This workshop will be taught by organizational expert and successful government, nonprofit, and private-sector consultant, Dr. Beryl Levinger. Participants will learn tools for analyzing an organization, its culture, its approach to meeting mission, and ecosystem analysis. They will also master key skills for effective organizational consulting including client reconnaissance; client relationship management; and the creation of value-added consultant deliverables. The 15 contact hour workshop in January will be worth 1 credits. Students wishing to earn 2 credits for this workshop will turn additional deliverables during their internship applying the tools they have learned in this workshop to better understand their host organizations.
Spring 2017 - MIIS, MIIS Winter/J Term only, Spring 2018 - MIIS, MIIS Winter/J Term only
Students who take IPSS 8530A workshop may submit deliverables in the first month of their internship for one additional credit. These deliverables will help students apply the tools they have learned in the IPSS 8530 workshop to better understand their host organizations.
Spring 2017 - MIIS, Spring 2018 - MIIS
non-standard grade, WTR
Winter 2015, Winter 2017, Winter 2018
This 1-unit course introduces participants a variety of evaluation approaches appropriate to public sector and nongovernmental organizations. Key issues include: uses of evaluation; the framing of evaluation meta-questions by project stage; indicator selection; the evaluation of project logic and project designs; and, the use of tools to strengthen evaluation design. Students will engage in lecture, discussion and in-class problem solving.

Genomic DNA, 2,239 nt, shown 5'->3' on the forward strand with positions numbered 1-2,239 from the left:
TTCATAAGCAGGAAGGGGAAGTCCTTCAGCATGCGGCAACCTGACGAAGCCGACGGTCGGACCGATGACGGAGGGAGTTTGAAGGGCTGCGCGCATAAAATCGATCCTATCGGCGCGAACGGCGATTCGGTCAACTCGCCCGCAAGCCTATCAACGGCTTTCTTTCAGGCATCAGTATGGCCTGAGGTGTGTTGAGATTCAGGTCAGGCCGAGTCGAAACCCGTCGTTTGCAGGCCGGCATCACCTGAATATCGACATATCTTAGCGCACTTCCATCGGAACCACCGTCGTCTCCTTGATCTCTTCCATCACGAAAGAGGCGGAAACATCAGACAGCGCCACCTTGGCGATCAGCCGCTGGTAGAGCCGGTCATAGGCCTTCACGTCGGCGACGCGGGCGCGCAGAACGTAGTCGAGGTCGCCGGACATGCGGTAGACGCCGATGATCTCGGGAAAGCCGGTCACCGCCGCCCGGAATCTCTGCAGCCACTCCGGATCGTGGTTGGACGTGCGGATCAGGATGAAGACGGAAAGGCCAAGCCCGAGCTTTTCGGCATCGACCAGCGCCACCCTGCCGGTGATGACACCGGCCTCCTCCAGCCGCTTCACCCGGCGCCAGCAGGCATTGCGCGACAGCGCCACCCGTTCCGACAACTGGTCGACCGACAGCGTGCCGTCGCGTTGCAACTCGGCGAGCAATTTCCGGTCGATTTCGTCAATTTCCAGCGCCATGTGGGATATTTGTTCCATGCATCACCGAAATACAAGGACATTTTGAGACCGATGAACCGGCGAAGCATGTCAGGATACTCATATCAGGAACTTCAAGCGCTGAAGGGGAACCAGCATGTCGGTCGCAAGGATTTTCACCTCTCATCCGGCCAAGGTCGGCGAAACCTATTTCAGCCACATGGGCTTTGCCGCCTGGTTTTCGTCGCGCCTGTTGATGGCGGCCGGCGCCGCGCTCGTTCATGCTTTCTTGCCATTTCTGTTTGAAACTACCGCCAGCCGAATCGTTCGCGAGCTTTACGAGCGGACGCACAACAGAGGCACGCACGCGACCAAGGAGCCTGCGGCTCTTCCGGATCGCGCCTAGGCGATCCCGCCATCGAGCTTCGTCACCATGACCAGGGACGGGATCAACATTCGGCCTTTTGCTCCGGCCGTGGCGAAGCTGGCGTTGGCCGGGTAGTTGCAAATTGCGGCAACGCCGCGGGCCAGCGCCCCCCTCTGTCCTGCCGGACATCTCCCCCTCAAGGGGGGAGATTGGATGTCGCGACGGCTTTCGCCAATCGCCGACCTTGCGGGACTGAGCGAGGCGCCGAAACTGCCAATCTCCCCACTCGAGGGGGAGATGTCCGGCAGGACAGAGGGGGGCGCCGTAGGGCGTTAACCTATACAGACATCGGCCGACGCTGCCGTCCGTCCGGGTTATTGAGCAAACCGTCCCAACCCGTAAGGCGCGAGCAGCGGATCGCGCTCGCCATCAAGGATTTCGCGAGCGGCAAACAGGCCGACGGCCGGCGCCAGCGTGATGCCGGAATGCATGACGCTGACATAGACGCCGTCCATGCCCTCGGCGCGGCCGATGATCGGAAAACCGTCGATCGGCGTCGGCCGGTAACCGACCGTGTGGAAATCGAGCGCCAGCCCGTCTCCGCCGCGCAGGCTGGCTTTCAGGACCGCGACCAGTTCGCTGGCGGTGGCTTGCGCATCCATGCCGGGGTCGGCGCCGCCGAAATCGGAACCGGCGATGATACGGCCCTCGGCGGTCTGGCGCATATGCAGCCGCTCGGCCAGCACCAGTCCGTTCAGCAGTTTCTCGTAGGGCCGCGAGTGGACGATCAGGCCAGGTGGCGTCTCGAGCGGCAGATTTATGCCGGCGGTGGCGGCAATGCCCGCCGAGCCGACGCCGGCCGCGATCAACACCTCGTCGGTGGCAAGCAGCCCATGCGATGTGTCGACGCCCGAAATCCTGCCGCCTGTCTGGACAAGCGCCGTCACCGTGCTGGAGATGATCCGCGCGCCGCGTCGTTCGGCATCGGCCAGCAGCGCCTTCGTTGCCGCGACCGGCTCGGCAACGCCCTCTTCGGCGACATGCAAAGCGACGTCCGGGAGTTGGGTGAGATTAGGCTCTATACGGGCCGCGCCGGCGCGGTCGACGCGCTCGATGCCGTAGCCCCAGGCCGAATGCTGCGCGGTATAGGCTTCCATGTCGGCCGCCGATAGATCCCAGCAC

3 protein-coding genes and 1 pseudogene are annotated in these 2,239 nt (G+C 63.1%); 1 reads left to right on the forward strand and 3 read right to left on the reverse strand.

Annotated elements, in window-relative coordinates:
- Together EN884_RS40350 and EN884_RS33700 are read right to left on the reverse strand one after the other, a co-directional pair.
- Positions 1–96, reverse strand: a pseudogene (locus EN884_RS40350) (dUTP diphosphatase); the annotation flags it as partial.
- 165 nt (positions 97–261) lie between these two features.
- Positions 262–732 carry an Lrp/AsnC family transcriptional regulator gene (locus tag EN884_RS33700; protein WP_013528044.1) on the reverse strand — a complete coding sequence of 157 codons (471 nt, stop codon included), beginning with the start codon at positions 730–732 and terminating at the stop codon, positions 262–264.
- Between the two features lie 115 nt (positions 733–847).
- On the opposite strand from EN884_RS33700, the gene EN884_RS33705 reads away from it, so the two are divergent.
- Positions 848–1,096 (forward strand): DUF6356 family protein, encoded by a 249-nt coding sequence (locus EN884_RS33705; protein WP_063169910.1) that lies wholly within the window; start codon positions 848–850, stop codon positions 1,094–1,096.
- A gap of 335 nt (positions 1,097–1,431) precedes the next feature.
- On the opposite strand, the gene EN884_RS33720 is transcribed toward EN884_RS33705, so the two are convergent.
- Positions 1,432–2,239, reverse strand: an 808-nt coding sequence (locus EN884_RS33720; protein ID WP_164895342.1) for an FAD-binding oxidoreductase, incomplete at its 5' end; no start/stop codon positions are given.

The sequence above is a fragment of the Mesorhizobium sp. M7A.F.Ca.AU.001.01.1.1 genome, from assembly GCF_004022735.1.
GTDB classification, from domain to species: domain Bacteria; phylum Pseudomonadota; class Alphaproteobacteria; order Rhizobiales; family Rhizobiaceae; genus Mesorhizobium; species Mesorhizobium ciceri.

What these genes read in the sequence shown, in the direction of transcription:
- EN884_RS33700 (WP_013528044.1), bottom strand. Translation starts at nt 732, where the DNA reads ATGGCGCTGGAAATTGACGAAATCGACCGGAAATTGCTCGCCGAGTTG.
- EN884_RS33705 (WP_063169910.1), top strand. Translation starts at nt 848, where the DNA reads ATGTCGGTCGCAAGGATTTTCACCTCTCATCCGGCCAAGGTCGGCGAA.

Fall 2016 - MIIS, MIIS Workshop, Fall 2017 - MIIS, MIIS Workshop
Organizational capacity development is considered a cornerstone of all sustainable development strategies. It entails enabling major development actors (e.g., civil society organizations, government entities, networks, and partnerships) to acquire and act on new knowledge and skills as well as to adopt new forms of interaction and reflection. Capacity development initiatives have traditionally focused on training and short-term technical assistance. Through a systematic introduction of tools and frameworks, we will present and critique the major capacity development paradigms over the last 30 years. The focus of the course, however, is the creation of new tools that support the most cutting edge thinking in capacity development. We will examine capacity development as behavior change and lead a “design lab” to create a comprehensive capacity development support approach (with associated tools) that reflects an ecosystems-based theory of change. Course activities will be packaged, with the participation of students, for online consumption by local development practitioners. Prior to our first meeting, students will be expected to complete a small individual assignment that includes readings and application of content to a real world problem.